Recently finished an AIN course and work experience. Just like everyone else who goes into nursing, I was always interested in nursing. I’m also a caring person by nature, so I thought it would be the “perfect” job for me.

    While I was doing work experience, I was treated like the scum of the earth by the other nurses, they were backstabbing me and all of those other lovely things. Something positive though, a lot of the residents were pleasant to work with.

    Anyway, looked for AIN jobs after I finished my training. Have had interviews with a few places, I was unsuccessful because I don’t have enough “experience”, even though I listed every task I did while I was on work experience. The other nursing homes haven’t even bothered to get back to me.

    What I’m trying to say is, how do AINs get their foot in the door if nursing facilities won’t even bother to take them on?

    One thing the courses don’t tell students, it is almost impossible to get work after doing the course. I’m also young, so before anyone tells me it’s better I had previous experience before I started the course, was I supposed to start nursing when I was a child?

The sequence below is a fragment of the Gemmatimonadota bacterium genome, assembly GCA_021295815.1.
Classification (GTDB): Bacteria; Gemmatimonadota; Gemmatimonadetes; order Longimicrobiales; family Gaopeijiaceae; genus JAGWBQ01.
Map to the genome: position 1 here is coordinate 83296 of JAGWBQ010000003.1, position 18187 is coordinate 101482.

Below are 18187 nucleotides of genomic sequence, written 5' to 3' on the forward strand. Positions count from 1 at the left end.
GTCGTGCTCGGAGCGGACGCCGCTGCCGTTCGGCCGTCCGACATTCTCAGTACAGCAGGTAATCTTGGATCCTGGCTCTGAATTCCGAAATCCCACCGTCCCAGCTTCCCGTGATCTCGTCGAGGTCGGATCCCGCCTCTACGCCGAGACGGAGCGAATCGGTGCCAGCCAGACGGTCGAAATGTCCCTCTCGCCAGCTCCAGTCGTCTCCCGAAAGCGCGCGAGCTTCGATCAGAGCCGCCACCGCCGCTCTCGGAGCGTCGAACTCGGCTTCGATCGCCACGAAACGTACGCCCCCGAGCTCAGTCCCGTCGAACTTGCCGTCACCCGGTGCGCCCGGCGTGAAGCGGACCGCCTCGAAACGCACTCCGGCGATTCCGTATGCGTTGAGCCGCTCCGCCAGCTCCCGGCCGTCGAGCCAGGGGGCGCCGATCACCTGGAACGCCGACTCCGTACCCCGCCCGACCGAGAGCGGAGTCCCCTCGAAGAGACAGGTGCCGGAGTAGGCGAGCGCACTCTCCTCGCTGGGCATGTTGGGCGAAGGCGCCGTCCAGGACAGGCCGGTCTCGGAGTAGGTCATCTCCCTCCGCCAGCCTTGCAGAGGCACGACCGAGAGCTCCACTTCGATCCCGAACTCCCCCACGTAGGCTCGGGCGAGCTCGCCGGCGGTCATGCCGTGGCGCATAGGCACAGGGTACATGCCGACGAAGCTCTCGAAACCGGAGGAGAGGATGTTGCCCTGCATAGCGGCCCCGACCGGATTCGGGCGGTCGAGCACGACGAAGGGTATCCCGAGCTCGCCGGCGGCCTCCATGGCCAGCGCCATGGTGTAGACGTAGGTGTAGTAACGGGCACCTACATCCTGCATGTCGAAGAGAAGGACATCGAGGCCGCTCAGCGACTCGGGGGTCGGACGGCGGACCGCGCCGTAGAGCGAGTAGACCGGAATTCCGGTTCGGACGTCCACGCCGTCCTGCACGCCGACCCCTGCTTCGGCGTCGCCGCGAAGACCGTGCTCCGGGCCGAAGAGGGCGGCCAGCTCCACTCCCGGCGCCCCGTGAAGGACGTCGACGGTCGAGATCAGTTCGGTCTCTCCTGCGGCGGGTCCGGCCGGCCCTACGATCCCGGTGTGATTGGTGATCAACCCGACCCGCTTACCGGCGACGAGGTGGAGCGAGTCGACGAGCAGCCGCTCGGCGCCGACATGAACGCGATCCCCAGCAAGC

I also can’t believe how toxic the culture in nursing can be. Because of that experience, I couldn’t be bothered with nursing any more and have got a job in a different industry. I don’t think I would consider working in nursing again.

    How come nurses and those facilities don’t like newbies? The industry is quite misleading in telling people they are always looking for nurses, because in reality, no one actually is.

    Can anyone answer those questions or help clear up the confusion?